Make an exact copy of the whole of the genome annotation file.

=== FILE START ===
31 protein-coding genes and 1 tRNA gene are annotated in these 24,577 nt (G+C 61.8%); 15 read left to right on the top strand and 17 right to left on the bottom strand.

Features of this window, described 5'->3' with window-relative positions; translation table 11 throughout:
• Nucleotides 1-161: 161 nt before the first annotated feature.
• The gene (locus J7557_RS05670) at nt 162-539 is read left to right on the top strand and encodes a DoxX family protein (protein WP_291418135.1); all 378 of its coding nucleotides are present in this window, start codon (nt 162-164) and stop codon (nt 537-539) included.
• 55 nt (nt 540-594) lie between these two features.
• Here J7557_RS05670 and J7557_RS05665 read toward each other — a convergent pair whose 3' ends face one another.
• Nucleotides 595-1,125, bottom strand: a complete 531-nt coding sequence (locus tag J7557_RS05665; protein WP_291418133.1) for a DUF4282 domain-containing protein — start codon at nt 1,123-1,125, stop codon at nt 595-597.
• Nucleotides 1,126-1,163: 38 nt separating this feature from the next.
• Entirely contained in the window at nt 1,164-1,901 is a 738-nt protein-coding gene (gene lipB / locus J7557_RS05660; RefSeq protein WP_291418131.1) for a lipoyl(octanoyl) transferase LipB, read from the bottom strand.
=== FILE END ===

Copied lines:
31 protein-coding genes and 1 tRNA gene are annotated in these 24,577 nt (G+C 61.8%); 15 read left to right on the top strand and 17 right to left on the bottom strand.

Features of this window, described 5'->3' with window-relative positions; translation table 11 throughout:
• Nucleotides 1-161: 161 nt before the first annotated feature.
• The gene (locus J7557_RS05670) at nt 162-539 is read left to right on the top strand and encodes a DoxX family protein (protein WP_291418135.1); all 378 of its coding nucleotides are present in this window, start codon (nt 162-164) and stop codon (nt 537-539) included.
• 55 nt (nt 540-594) lie between these two features.
• Here J7557_RS05670 and J7557_RS05665 read toward each other — a convergent pair whose 3' ends face one another.
• Nucleotides 595-1,125, bottom strand: a complete 531-nt coding sequence (locus tag J7557_RS05665; protein WP_291418133.1) for a DUF4282 domain-containing protein — start codon at nt 1,123-1,125, stop codon at nt 595-597.
• Nucleotides 1,126-1,163: 38 nt separating this feature from the next.
• Entirely contained in the window at nt 1,164-1,901 is a 738-nt protein-coding gene (gene lipB / locus J7557_RS05660; RefSeq protein WP_291418131.1) for a lipoyl(octanoyl) transferase LipB, read from the bottom strand.